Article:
In ‘Learning to Talk,’ Hilary Mantel Conjures a Troubled Childhood

Lee Polevoi

 

Learning to Talk: Stories

by Hilary Mantel

Henry Holt

157 pages

 

Let’s be clear right from the start: Hilary Mantel’s Wolf Hall trilogy stands at the apex of historical fiction in the 21st century. Somehow Mantel contrived to break (or reinvent) the code for this genre, transforming the hoary conventions of novels set during the reign of King Henry VIII into narratives with a contemporary point of view superbly suited to our latter-day sensibilities.

 

So successful is this behemoth work that one reads The Mirror & the Light (the last novel in the series, coming in at a mere 700 pages) with the same page-turning fervor as Wolf Hall, and its successor, Bring Down the Bodies. The trilogy’s protagonist, Thomas Cromwell, is as fully rendered as any fictional character in modern times, and these epic works are wonderful to read from first page to last.

 

Mantel’s new story collection, Learning to Talk (published here for the first time, originally in the UK in 2013) has a much narrower focus—that is, a troubled Catholic childhood in and around the village of Derbyshire in the North of England in the late 1950s and early 1960s. The seven stories are all told in a first-person (mostly female) voice of an adult looking back on pivotal moments in childhood, set against an industrial urban backdrop and within the world of a highly unorthodox nuclear family.

 

All the stories here are closely observed, showcasing the author’s exemplary skill at painting secondary characters with a simple literary flourish: “Myra was little, she was mere, rat-faced and meager, like a nameless cut in a butcher’s window in a demolition area.”

 

Also, Mantel reliably locates the right sensory details to evoke a childhood disrupted by arcane family dynamics and the ambition to escape provincial life in the North of England. Of her early days at school:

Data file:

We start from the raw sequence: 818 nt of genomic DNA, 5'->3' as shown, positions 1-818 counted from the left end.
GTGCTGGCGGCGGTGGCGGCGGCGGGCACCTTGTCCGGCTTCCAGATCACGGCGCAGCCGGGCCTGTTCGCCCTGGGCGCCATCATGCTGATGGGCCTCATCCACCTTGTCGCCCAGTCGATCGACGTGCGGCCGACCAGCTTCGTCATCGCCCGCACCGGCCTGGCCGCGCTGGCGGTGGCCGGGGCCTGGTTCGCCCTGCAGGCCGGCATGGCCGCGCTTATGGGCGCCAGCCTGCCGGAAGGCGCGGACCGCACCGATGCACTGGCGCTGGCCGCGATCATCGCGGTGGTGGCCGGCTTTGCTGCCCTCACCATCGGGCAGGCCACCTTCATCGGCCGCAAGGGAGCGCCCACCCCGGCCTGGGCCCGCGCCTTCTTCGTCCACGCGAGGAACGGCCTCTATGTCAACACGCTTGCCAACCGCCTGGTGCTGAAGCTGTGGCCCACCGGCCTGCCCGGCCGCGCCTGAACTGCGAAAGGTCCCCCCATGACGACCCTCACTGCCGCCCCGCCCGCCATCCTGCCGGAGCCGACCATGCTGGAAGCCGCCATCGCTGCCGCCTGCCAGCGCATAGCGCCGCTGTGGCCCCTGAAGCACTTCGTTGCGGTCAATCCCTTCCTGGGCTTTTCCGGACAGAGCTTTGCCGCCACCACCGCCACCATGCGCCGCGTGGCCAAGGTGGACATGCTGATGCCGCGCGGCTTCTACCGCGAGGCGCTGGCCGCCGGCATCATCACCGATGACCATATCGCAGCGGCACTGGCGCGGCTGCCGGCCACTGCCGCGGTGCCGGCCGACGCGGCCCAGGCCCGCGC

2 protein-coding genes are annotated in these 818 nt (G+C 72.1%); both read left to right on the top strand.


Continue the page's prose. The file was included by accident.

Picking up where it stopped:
“But it is not spring that I remember: rather those days when the lights were on by eleven o’clock, and wet roofs and the mill chimneys shivered behind a curtain of water. At four o’clock the daylight would almost have vanished, sucked away into the dark sky; our wellingtons squelched in the mud and dead leaves, and breath hung like disaster in the raw air.”

 

In several stories, irksome male interlopers appear—ominous figures who aren’t the young girl’s father, nor her mother’s husband. In virtually all cases, they are viewed as peripheral in the narrator’s life, mercurial figures whom her mother has latched onto, in the hopes of a more comfortable life, but who dominate the household in unwholesome ways:

 

“Jack had come to stay with us. At first he was just a visitor and then without transition he seemed to be always there. He never carried in a bag, or unpacked clothes; he just came complete as he was. After his day’s work he would drive up in the evil car, and when he came up the steps and through the front door, my father would melt away to his shadowy evening pursuits. Jack had sunburned skin and muscles beneath his shirt. He was your definition of a man, if a man was what caused alarm and shattered the peace.”

 

 

It's the narrator’s father melting away “to his shadowy evening pursuits” that lends the scene its rich poignancy.  

 

Some of the work in Learning to Talk feels less like stories, more like exquisitely depicted memory pieces. But in the strongest stories (“King Billy is a Gentleman,” “Third Floor Rising,” and the title story), Mantel generates suspense out of the most unlikely encounters, and fuels a reader’s desire to see the young protagonist move out of her troubled home and into a brighter future.

 

A far cry from the world of Wolf Hall, this story collection offers further proof that Hilary Mantel is among the most gifted and accomplished writers of our time.

 

Author Bio:

Lee Polevoi, Highbrow Magazine’s chief book critic, is the author of The Moon in Deep Winter. His new novel, The Confessions of Gabriel Ash, is forthcoming in 2023.

 

For Highbrow Magazine

 

Image Sources:

--Anna Shvets (Pexels, Creative Commons)

--Pexels (Creative Commons)

--Macmillan (Henry Holt)

 

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